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TonyTax
TonyTax, Tax Consultant
Category: Tax
Satisfied Customers: 15914
Experience:  Inc Tax, CGT, Corp Tax, IHT, VAT.
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what is considered fully furnished landlord to claim

Customer Question

what is considered fully furnished landlord to claim wear and tear allowance and if property is only part furnished can claims be made . If I have different properties one furnished flats and one part furnished flats can I claim different or do all properties rented out have to be treated the same?
Submitted: 2 years ago.
Category: Tax
Expert:  TonyTax replied 2 years ago.
.

Take a look here and, in particular, here and here on what constitutes a fully furnsihed letting purposes of the wear and tear allowance.

I tell clients that the property must contain enough in the way of furnishings to be able to move into and not need to buy anything themselves. HMRC can and do check claims wear and tear allowance but you'd have to be pretty unlucky to be picked check. The second link gives details of the type of things covered by the wear and tear allowance. However, I wouldn't necessarily say that the lack of a television or even crockery or cutlery is a deal breaker. So long as the property has beds, sofa, armchairs, a table and chairs, curtains or blinds, wall and floor coverings and white goods such as oven, hob, fridge freezer and washing machine in the kitchen, HMRC are unlikely to disallow a claim and tear allowance.

The wear and tear allowance is given on a per property basis so you can choose whether to claim it or not individual property.

If the property is only partly furnished, you can claim of items.

I hope this helps but let me know if you have any further questions.
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Customer: replied 2 years ago.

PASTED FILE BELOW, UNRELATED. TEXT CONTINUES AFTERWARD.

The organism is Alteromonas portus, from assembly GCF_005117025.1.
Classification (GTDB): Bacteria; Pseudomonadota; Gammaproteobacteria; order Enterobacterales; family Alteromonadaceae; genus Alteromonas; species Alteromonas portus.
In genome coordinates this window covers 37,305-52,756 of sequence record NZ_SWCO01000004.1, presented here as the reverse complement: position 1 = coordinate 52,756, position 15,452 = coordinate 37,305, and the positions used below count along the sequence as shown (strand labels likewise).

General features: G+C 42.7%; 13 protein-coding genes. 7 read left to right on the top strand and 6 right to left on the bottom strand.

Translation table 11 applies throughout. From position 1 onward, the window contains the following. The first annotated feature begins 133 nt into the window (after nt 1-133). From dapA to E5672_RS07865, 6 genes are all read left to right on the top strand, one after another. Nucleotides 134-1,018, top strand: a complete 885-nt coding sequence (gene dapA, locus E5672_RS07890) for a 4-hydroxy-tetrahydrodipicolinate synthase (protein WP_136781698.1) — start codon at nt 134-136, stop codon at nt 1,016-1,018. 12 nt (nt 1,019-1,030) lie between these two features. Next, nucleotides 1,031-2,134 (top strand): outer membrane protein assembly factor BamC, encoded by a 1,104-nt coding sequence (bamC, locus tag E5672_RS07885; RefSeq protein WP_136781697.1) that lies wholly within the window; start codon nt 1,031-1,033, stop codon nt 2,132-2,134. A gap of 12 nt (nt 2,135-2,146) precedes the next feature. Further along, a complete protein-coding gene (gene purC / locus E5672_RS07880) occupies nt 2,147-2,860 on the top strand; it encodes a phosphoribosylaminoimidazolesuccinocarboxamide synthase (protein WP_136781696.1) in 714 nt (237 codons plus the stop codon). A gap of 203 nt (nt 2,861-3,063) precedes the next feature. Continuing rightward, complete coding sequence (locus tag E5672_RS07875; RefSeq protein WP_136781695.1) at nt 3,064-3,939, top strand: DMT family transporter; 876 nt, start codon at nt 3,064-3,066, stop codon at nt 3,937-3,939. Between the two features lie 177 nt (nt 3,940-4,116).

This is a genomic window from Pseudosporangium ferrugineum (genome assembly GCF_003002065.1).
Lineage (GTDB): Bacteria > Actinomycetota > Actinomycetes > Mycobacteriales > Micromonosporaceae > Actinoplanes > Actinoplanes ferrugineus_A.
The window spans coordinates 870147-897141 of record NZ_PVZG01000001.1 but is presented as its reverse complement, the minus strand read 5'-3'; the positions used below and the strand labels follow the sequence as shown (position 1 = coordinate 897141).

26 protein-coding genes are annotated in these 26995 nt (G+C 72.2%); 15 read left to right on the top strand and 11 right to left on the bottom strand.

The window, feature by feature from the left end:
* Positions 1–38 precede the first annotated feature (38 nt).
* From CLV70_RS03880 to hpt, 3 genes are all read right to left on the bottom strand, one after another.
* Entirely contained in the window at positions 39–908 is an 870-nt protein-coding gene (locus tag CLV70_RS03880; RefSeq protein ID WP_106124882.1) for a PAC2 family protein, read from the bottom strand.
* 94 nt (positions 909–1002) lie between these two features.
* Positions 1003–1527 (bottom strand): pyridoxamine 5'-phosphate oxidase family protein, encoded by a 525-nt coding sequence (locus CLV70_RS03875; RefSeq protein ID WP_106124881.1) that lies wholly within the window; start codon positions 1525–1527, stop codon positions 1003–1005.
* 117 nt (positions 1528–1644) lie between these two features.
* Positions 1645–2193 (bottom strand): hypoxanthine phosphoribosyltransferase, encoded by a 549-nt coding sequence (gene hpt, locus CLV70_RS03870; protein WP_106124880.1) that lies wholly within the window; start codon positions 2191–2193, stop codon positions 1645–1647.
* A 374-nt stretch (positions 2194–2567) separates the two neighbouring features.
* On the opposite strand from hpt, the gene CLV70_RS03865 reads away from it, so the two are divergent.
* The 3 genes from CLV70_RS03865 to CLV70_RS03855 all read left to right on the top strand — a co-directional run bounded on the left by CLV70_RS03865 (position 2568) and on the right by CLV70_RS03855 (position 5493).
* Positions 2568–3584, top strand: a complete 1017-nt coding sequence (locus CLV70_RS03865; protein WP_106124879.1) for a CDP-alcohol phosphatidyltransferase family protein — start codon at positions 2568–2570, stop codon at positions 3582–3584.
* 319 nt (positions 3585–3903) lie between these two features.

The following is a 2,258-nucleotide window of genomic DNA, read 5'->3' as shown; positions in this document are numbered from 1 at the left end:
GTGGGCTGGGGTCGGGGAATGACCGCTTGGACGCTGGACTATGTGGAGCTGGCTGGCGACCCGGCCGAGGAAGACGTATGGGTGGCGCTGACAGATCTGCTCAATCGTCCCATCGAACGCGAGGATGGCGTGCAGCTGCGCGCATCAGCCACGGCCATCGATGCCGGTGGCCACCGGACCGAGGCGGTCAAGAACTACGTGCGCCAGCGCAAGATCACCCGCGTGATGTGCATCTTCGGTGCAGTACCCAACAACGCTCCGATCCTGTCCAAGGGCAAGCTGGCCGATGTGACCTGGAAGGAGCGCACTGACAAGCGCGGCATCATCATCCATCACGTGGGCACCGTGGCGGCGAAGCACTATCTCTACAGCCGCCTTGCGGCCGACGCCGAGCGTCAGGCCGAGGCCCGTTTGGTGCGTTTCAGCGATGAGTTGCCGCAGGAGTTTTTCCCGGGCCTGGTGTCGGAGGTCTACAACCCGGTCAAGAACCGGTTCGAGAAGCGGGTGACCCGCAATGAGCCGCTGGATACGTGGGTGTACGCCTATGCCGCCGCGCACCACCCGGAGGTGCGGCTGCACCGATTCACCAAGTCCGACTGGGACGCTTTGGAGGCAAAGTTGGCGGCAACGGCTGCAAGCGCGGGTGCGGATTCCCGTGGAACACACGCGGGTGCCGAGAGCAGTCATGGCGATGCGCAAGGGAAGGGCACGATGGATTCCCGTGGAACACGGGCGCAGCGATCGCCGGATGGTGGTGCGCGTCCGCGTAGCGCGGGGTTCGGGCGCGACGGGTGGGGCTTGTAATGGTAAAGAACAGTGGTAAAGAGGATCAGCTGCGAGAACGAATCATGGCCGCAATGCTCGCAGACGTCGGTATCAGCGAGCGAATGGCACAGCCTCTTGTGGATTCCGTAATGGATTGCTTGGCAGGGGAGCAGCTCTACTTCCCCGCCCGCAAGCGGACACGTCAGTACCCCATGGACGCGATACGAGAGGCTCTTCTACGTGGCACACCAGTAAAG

I have just read a tax book and the information says that once you choose a method to claim wear and tear or replacement allowance you must use it on all your rental properties. This conflicts with the advice you have given me . can you clarify this please.

Thanks

Liz

Expert:  TonyTax replied 2 years ago.
Would it be possible to scan and send to me the relevant pages please.
Customer: replied 2 years ago.

I Cannot scan but here is the exact wording it is from a book written by Carl Bayley BSC ACA who states he is a tax expert. "once you have chosen one method you must stick with it on ALL of your furnished lets

on all of your properties! "He then advises that if you think one method would be best on one or more properties and one on another to consider acquiring some properties yourself and the others by your spouse. I have rung the tax office but I am still waiting ring back on this. This is really important to my son as it the first tax return properties his father left when he died and we need to get this right as I also understand that once the decision is made you have to stick to it. His father always claimed wear and tear but many tenants now want to put there own furniture in and I am not sure if we should continue this. Thanks

Expert:  TonyTax replied 2 years ago.
I have the book you are referring to. I'll get back to you in a bit.
Expert:  TonyTax replied 2 years ago.

again.

My HMRC approved software allows me to claim wear and tear allowance on a property by property basis and always has. The software company have to have their software cleared by HMRC before it can be released and they are adamant that HMRC have never had a problem with this. Some taxpayers chose this way as they didn't want to make a claim and tear allowance and then have it rejected and opted renewals basis instead. Once a method has been chosen individual property it has to be stuck with.

As HMRC have effectively withdrawn relief of furnishings and white goods with effect from 6 April 2013 (this is a matter being disputed by the professional bodies and some taxpayers are still claiming ), your son will better off claiming wear and tear allowance and trying to make sure his properties are fully furnished or he will get no relief at all.

Click on the first link of the seach results here and you will see what a mess this legislation is right now.

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